Sunday, December 29, 2013

Cheese Danish

I've been under a bit of a food curse lately...I haven't made anything I'm really that proud of over this break. I've also made a few things that were downright inedible. My first batch of whoopie pies were both burnt and flavorless, my challah got charred, my macarons were undercooked...frustration. Making something fantastic has become kind of a necessity, even if only to boost my ego.

Not sure what spurred it, but my mom suggested I make danishes last night. Seemed like the perfect opportunity to break my curse. I'm getting less afraid of making laminated dough like this, ever since making croissants in the summer. The first time I tried to make puff pastry was kind of a mess, but that's another story. 

Oh my goodness they are so delicious. I think something may have gone slightly wrong in the process, since they were oozing butter in the oven, but they still turned out with tons of flaky, beautiful layers. My brother said they tasted like toaster strudels, which I think is a good thing, coming from him. I'll try and give directions the best I can here, but it is a long, multistep process. I'm going to heavily rely on Joe Pastry's tutorials for guidance. Let me know if I can clear anything up for you guys. 

Cheese Danish
from Joe Pastry

Dough (feel free to double, triple, whatever the recipe, cause this is a lot of work and you might want some in the freezer for another time)

For the dough:
5.5 ounces (2/3 cup) milk
1 ounce (2 tablespoons) sugar
1 ½ teaspoons (6 grams) instant yeast
10 ounces (2 cups) all-purpose (AP) flour
½ teaspoon salt
1 egg

For the butter slab:
8 ounces butter
2 tablespoons flour

Combine all the dough ingredients (not the butter slab!) in a mixer and, using the dough hook, mix about five minutes until the dough is smooth and uniform (it will be somewhat sticky…this is what you want). Turn it out into a dough rising container and let it ferment for half an hour at room temperature, then put it in the fridge for a minimum of two hours, or overnight. 

While that is hanging out, you can make your butter block. Put your butter on a double layered piece of plastic wrap, and sprinkle the flour on top of the butter. Cover with another double layer of plastic. Now, with a BIG rolling pin, beat the crap out of it. Seriously. Here is what Joe Pastry has to say:

"What you’re shooting for here is a butter consistency rather like play dough. Not too firm, since you want it to spread as you roll the dough out. But then not too soft either, since if the butter actually melts it’ll soak into the dough and ruin the layering effect. What you’re after is a plastic texture that isn’t at all greasy looking or feeling. If the butter starts to shine, it’s too warm. Put it back in the fridge for half an hour and start over with the tension release"
When it has reached the proper consistency, shape it into a square and set aside. 

Roll out your dough into a square slightly larger than your butter block. Position your butter block on top of the square at a 45 degree angle, so it looks like a diamond on the square. Like this  Bring the corners of the dough into the center as tight as possible, so the butter is covered. Close all the openings, using a little water if necessary. You should now have a square filled with butter!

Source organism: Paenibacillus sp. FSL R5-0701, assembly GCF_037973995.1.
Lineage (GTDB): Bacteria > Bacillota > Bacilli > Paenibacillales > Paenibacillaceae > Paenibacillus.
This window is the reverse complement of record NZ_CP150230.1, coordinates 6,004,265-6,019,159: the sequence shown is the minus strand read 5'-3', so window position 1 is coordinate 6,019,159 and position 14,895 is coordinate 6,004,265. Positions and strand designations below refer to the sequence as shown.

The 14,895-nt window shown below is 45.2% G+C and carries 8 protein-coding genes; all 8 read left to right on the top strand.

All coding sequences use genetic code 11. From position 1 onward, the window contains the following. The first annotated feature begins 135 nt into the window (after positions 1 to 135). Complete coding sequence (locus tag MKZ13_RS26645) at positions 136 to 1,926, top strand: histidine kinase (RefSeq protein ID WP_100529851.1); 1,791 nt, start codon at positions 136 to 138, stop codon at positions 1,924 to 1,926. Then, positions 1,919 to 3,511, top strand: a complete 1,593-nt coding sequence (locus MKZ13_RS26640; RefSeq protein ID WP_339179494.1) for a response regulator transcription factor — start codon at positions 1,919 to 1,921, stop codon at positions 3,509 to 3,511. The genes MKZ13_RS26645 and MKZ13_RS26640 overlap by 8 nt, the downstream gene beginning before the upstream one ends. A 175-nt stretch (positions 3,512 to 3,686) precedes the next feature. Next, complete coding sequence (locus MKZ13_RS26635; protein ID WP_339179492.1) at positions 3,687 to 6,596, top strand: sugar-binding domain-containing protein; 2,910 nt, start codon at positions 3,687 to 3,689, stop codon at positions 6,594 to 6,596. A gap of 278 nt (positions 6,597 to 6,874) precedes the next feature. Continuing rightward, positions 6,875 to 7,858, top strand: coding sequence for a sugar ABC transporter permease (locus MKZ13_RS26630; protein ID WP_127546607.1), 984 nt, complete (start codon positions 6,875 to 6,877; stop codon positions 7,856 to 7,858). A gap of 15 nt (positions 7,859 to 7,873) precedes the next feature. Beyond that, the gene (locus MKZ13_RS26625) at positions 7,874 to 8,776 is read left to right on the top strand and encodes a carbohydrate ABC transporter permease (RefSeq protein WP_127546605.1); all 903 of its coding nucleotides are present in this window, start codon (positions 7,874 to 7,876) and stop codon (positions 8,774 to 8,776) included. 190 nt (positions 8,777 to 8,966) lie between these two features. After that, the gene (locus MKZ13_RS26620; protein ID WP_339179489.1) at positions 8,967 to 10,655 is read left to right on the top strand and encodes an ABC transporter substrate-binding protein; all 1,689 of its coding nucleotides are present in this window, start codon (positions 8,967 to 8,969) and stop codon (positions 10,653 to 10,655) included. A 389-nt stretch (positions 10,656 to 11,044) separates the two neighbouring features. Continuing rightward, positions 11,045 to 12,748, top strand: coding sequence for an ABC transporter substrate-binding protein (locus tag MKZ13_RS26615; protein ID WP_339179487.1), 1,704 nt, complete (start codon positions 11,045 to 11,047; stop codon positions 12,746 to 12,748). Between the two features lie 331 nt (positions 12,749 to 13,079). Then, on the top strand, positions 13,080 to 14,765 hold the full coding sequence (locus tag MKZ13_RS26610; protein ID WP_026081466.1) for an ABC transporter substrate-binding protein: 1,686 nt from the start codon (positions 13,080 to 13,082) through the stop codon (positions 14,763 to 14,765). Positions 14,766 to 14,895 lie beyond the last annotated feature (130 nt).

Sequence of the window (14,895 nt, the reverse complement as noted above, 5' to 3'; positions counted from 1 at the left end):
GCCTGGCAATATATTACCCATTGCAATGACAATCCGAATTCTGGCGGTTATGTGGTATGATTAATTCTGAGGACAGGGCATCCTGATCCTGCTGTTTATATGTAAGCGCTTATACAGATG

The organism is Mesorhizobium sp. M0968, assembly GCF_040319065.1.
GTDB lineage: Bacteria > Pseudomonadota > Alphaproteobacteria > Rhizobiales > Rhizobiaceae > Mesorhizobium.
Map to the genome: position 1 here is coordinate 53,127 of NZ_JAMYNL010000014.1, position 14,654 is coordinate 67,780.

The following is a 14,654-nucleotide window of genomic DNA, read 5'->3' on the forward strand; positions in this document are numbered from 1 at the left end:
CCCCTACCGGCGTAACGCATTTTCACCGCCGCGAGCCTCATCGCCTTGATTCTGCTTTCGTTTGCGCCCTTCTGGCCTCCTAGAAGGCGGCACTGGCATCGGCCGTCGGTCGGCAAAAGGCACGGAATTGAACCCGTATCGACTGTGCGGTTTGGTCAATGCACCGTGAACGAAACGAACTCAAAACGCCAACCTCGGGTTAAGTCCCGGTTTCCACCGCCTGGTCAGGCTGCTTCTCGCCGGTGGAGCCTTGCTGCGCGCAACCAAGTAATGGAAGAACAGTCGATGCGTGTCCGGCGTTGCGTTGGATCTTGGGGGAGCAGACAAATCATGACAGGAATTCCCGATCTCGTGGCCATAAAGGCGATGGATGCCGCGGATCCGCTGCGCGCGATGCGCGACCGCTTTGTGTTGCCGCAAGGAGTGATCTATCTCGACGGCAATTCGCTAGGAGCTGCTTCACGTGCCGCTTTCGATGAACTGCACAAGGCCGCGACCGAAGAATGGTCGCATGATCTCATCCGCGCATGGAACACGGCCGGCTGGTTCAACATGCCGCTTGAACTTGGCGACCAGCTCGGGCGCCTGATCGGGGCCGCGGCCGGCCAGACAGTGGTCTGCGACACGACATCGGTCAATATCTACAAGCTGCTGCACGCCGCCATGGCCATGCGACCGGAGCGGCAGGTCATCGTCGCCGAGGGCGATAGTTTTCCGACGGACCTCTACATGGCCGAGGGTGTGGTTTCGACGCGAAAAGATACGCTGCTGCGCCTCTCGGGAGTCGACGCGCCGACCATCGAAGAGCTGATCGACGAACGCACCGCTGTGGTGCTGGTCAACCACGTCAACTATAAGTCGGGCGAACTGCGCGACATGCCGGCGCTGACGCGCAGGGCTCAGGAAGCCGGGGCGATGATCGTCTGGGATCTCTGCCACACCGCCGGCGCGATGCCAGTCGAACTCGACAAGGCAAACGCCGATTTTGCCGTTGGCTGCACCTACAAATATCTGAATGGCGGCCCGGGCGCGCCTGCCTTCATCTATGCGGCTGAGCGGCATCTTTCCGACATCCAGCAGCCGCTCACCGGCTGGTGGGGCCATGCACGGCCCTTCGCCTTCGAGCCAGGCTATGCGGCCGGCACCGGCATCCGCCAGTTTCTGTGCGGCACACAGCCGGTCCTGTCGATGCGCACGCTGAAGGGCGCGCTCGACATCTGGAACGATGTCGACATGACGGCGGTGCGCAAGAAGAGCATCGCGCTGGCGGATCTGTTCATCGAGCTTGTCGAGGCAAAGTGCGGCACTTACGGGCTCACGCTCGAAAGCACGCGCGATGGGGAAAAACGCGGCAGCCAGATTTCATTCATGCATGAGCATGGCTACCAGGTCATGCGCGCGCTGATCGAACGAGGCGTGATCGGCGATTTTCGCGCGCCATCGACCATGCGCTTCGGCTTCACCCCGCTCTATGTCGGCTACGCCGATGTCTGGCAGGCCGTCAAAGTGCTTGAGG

Time for more beating. Whack the dough across, making an X, then vertically across, turning it until the butter is evenly distributed inside. You want butter within a half inch of every edge. Now, roll out the dough until it is about 1/3 longer than it is wide. Now fold it like you fold a letter to fit into an envelope. Repeat the rolling and folding process two more times, letting the dough rest 20 minutes between each one. I might stick it in the fridge during this resting period. 

Okay! Finally ready to rock & roll. If you're not into cheese danishes (you monster! Just kidding. Sort of.) there are tons of other variations to try. And prettier shapes. But I'm gonna go with this one. 

Cheese Filling

8 ounces cream cheese
1/4 cup sugar
1 egg yolk
1/2 teaspoon vanilla extract
1 teaspoon lemon juice

Combine all ingredients a bowl and beat until fluffy and uniform. 

As for the pastry portion, begin by rolling about three quarters of a pound of pastry dough into a rectangle about a quarter inch thick (exact dimensions are not important). Then simply cut it into squares with pizza cutter. I made 12. They were sort of big. Spoon about tablespoon of filling into the middle of the square, then fold in the the first two corners. Bring in the third corner and using your finger, dab a little bit of the cheese filling on it as a sealing compound. Fold in the last corner and you’re done! Brush with an egg wash.  Preheat the oven to 375 and bake for 20-30 minutes, depending on how big they are.  Cook until golden brown. You're done!! 

Friday, December 27, 2013

Daring Bakers! Chocolate Peanut Butter Whoopie Pies